Local Liberal Democrats could determine fate of £11.2m Harrogate Station Gateway
Jan 26, 2023
The Harrogate Station Gateway scheme.
How Station Parade would look.

A decision on whether to proceed with the £11.2 million Harrogate Station Gateway could depend on a Liberal Democrat-controlled committee of councillors.

The gateway scheme, which would radically transform the area opposite Harrogate train station, has proved highly divisive and controversial.

It would see James Street partly pedestrianised and a section of Station Parade reduced to single lane traffic to make way for cycle lanes.

Funding for the scheme was secured in March 2020 but nearly three years later, and despite three consultations, North Yorkshire County Council has yet to make a final decision on whether to proceed.

station gateway james street

Part of James Street would be pedestrianised.

The council’s Conservative-controlled executive has now said the scheme will come before its Harrogate and Knaresborough area constituency committee before a final decision is made. Eight of the committee’s 14 members are Liberal Democrats.

The committee is currently only an advisory body but Cllr Keane Duncan, the executive member for highways and transportation at the council, suggested its views will be crucial. He said:

“It would be very difficult for us to proceed with the scheme if local elected councillors were opposed.

“The people of Harrogate and Knaresborough have elected councillors. The majority of those are not Conservative, they are of a different political persuasion to the executive. We want to listen to what those councillors say.”

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Asked whether the Conservatives had passed the buck on such a political hot potato, Cllr Duncan replied:

“It is a hot potato but with great power comes great responsibility. Local people in Harrogate and Knaresborough have elected their councillors and we have all stood on a platform to make difficult decisions.

“The executive of the county council believes very strongly in localism. We want to ask local councillors for their views and we will pay very due attention to their views. That’s the right thing to do.”

Cllr Keane Duncan, executive councillor for access at North Yorkshire County Council.

Cllr Keane Duncan in Harrogate

Cllr Duncan, who lives in Ryedale, said he had no vested interest in the scheme, which he inherited when he took up his role in May last year. But he added:

“Having looked at it as an outsider, I feel there are great advantages in terms of improving the pedestrian and cycle links and making this corner of the town centre easier to access and a better place to spend time, so on balance I’m supportive.”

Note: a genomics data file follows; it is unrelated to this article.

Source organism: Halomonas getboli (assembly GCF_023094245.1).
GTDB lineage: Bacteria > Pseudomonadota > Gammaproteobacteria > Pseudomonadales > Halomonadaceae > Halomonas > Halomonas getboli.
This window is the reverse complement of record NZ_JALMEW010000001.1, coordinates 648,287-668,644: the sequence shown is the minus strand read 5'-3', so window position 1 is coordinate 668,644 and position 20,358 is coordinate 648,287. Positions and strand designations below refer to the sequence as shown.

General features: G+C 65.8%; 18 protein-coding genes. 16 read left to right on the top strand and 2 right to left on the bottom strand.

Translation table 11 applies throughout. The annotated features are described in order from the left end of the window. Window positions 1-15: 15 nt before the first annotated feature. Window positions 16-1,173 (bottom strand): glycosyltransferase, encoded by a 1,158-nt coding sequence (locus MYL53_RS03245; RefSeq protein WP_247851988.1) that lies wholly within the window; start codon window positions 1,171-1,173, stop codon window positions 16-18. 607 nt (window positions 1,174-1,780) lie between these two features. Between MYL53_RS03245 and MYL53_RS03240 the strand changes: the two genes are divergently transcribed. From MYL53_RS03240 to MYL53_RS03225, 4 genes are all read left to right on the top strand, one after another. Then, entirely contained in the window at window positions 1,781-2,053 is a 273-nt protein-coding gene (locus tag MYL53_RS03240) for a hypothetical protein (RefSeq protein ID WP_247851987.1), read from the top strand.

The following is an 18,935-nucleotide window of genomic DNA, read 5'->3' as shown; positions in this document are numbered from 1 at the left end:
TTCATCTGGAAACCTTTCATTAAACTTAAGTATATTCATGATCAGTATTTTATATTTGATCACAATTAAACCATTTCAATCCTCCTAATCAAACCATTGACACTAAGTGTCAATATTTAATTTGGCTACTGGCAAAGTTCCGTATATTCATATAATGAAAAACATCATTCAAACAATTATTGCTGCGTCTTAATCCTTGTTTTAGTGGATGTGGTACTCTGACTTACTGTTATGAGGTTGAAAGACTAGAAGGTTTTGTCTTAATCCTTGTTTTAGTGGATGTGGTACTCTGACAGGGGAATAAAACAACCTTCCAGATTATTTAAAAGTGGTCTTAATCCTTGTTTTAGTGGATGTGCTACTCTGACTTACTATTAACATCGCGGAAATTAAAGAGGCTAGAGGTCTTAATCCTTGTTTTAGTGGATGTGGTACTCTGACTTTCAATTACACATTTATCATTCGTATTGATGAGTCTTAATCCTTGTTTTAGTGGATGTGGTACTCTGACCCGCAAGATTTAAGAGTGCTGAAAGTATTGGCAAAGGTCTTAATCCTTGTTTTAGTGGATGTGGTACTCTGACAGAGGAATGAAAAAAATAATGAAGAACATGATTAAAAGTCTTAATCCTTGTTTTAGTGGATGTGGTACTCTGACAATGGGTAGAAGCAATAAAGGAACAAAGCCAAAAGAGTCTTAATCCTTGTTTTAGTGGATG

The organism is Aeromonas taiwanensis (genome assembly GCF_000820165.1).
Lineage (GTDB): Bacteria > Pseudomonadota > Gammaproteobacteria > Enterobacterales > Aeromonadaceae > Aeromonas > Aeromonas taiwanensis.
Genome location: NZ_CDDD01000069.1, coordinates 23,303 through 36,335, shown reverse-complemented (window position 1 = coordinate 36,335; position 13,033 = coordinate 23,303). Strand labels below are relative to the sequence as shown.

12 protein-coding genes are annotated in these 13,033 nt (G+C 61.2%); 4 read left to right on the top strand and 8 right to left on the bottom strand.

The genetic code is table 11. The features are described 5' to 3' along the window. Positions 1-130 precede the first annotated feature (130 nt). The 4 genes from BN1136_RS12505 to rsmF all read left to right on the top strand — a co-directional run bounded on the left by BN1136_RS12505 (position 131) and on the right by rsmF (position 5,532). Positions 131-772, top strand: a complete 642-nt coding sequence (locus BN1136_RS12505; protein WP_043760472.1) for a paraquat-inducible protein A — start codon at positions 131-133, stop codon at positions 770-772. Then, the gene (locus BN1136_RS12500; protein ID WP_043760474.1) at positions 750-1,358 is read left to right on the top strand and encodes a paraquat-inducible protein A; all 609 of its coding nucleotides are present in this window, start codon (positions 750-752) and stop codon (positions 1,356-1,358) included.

Consultation was ‘never a referendum’

The third consultation revealed once again more people feel negatively than possibly towards the scheme, albeit by a slender margin of 46% to 45%, with nine per cent neutral.

Cllr Duncan said the consultation “was never meant to be a referendum” and there was “significant support” for key elements of the scheme, including changes to the public realm and better walking and cycling infrastructure. He added:

“If you look at the actual figures there were just 17 more negative responses than positive responses. And if you factor in the nine percent neutral responses, actually that’s a long way away from the universal negativity that many people would suggest, because most people are positive or neutral towards it.

“With all that support that’s been expressed by the public, it would be a shame not to bring this project that’s been ongoing for a very long time to a decision point for councillors to be able to make a decision one way or another.”

Cllr Duncan also suggested scrapping the scheme could damage Harrogate and North Yorkshire’s chances of future funding.

“More than £11 million would be spent elsewhere in North Yorkshire or returned to government. I think that would be a great shame for Harrogate but also it would rock government’s confidence in North Yorkshire and that would be a great shame for Harrogate and the county.”

Cllr Keane Duncan will talk about other Harrogate transport issues, such as the A59 Kex Gill realignment, the proposed park and ride and the threat to bus services in an interview on Saturday.